A number of gay men engage in drug use, and yet drugs and drug use risk reduction approaches are hardly talked about in our communities. Since drugs and drug use are illegal in many countries, the public health dimension of the issue, especially in relation to HIV, is hardly talked about. In reducing risks associated with drug use and HIV with education, we hope we are able to contribute to protecting the well-being of PLHIVs and their sexual partners.
Drugs such as methamphetamine crystals or powder (also known as “crystal meth”, “ice”, “ice cream”, “tina”), cocaine powder, ecstasy tablets or capsules (also known as “partee”, “E)”, ketamine powder or liquid (also known as “K”, “kitty”), MDMA powder (also known as “molly”), and liquid GHB (Gamma hydroxybutyrate) or liquid GBL (gamma-Butyrolactone), also known as “G water” are used not just to get high, but also to enhance sexual pleasure.
Consequently, taking risks is so much more likely when under the influence of drugs, or when sex on drugs occurs (known by some as “partee and play” or “PNP”, “chill fun” or “CF”, “ecstasy sex” or “ES”, or sometimes “chem-sex”). In these situations, certain prescription drugs such as sildenafil (Viagra), or tadalafil (Cialis), testosterone supplements or herbal medicine preparations are used to enhance erections or sexual performance, and are often combined with recreational drugs. Many gay men say that they use drugs to escape from inhibition and heighten sexual sensation – These very same reasons actually also contribute a lot to why people have sex without condoms, despite the inherent health risk.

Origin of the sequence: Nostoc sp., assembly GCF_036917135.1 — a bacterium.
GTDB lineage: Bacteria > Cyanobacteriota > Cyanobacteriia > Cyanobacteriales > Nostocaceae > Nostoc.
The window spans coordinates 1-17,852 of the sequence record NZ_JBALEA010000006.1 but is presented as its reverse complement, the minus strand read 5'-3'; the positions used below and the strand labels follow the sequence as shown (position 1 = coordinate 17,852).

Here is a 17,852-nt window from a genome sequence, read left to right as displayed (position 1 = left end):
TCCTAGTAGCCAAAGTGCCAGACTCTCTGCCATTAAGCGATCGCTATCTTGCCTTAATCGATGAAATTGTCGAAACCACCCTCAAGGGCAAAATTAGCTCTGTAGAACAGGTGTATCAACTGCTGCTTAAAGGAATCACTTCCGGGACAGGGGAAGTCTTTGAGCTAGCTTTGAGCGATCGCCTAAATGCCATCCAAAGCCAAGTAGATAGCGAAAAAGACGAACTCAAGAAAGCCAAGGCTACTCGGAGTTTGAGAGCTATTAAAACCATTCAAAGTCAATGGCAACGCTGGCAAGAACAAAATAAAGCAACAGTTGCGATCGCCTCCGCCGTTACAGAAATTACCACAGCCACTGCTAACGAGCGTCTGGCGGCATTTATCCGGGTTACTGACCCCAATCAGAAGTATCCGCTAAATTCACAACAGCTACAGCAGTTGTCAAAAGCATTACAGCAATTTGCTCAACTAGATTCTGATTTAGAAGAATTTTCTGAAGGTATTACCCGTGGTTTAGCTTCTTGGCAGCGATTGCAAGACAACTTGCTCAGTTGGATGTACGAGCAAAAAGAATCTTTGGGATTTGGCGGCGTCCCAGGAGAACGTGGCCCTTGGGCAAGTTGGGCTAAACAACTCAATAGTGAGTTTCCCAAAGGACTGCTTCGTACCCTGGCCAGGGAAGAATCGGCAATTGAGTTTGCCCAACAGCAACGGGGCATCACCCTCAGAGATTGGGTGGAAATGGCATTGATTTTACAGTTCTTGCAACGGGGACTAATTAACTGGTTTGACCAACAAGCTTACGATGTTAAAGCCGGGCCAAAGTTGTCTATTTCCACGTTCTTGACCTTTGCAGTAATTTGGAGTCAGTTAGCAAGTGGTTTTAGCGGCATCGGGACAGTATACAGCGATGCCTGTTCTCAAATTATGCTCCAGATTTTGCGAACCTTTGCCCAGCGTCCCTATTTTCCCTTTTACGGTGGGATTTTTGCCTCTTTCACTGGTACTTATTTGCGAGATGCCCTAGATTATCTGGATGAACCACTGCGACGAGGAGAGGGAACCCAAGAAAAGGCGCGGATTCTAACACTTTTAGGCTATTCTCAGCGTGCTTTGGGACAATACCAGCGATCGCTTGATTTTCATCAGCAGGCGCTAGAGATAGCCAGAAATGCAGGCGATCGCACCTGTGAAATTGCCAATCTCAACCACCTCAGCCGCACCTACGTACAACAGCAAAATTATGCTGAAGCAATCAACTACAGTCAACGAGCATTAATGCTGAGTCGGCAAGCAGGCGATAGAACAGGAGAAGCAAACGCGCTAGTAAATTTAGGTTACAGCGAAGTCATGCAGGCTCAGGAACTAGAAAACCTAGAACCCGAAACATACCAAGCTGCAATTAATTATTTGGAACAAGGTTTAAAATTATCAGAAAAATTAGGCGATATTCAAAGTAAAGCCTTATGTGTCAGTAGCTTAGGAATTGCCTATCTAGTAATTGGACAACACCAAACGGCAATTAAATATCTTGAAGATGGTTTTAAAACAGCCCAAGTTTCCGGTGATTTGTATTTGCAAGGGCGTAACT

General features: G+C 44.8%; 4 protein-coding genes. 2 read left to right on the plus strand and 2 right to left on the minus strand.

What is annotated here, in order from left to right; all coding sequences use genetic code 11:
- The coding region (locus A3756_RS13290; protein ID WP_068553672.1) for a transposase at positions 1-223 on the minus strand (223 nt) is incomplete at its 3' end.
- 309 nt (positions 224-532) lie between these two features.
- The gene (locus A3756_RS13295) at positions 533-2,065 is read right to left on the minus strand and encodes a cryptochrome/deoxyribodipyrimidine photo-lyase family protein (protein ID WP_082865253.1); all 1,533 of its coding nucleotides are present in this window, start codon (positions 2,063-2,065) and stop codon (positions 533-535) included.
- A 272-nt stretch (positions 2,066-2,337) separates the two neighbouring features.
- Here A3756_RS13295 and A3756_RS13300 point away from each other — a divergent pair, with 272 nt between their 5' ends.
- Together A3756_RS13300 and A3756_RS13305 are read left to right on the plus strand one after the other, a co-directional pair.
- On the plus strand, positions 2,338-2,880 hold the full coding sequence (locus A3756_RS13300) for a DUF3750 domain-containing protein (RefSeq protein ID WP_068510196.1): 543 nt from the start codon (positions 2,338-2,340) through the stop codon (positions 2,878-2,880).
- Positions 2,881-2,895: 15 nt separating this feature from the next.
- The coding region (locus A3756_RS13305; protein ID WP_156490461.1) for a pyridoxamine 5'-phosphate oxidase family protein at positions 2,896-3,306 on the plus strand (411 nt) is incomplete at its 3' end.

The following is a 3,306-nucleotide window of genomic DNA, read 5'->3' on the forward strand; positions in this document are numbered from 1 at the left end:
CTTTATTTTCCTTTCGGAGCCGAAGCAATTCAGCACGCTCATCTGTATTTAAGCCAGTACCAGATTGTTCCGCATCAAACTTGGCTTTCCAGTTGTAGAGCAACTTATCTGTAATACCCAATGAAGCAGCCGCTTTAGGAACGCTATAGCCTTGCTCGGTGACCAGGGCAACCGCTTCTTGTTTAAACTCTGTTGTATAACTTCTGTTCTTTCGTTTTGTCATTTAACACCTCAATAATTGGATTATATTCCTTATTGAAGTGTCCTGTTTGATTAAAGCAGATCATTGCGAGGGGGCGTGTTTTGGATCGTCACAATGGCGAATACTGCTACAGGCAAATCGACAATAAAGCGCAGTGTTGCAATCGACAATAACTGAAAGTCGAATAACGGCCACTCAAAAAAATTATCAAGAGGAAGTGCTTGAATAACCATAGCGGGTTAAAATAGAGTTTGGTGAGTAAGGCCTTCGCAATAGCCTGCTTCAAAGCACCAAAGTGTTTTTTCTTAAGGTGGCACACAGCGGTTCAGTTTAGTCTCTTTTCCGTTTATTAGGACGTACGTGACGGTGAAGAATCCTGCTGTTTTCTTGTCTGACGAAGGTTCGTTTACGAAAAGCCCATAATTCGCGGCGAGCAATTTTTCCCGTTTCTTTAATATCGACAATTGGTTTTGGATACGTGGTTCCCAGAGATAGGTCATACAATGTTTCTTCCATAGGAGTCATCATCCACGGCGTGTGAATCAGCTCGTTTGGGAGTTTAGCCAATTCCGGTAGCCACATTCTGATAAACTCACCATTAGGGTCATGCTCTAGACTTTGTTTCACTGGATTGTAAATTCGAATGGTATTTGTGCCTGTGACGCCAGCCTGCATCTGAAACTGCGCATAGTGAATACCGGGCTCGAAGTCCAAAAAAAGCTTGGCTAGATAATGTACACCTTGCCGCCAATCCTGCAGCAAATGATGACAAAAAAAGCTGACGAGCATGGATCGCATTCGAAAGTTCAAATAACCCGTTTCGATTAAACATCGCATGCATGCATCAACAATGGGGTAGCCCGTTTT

Like alcohol, drugs can also cloud our judgment when it comes to sex, sometimes leading to choices that we wouldn’t normally make if sober. This could include who we have sex with, where we have sex, what sort of sex we have, and decisions about safer sex. “Coming down” after drug use can also be difficult and usually attributed to a lack of sleep and proper sustenance, dehydration and other side effects (e.g. depression, headaches, stomach upset), depending on the type of drug used .
HIV medicines and recreational drugs can interact, which could lead to an overdose (when HIV medicines boost the effect of the recreational drug) or reduced effectiveness of your HIV medication. The same dose of a recreational drug you may have taken before starting HIV medication could have unexpected and unpleasant effects when combined with your HIV medication. Recreational drugs, alcohol and HIV medication can all put a strain on your liver or kidneys, so combining them may bring additional health risks.